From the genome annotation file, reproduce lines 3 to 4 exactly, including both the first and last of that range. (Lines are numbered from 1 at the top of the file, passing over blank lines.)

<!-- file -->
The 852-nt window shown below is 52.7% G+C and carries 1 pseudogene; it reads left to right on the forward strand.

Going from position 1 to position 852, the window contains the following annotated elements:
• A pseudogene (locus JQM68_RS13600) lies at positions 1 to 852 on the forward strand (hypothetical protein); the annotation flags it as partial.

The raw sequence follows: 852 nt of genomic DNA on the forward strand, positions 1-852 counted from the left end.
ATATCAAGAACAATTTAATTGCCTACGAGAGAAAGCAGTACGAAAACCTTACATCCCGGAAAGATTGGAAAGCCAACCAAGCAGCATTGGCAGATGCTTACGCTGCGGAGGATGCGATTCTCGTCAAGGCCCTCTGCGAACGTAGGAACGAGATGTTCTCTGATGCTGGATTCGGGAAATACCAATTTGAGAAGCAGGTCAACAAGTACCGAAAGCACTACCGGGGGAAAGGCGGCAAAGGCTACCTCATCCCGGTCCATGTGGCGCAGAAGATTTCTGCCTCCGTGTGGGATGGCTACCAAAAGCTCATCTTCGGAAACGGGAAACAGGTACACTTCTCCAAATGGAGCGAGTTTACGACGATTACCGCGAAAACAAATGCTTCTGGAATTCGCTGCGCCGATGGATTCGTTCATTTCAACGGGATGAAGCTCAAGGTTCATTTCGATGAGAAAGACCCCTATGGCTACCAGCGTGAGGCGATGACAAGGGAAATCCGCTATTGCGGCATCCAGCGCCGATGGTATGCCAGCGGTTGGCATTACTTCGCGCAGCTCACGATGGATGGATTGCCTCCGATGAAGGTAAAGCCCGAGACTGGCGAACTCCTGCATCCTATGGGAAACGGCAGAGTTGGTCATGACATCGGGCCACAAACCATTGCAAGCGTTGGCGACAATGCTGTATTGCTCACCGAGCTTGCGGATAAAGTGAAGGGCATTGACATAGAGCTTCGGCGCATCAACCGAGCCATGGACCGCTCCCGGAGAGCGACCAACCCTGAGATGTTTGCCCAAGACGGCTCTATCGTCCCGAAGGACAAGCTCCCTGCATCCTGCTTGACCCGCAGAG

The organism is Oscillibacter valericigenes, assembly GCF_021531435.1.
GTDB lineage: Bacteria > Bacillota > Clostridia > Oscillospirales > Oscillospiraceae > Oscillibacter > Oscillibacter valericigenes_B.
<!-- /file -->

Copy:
• A pseudogene (locus JQM68_RS13600) lies at positions 1 to 852 on the forward strand (hypothetical protein); the annotation flags it as partial.

The raw sequence follows: 852 nt of genomic DNA on the forward strand, positions 1-852 counted from the left end.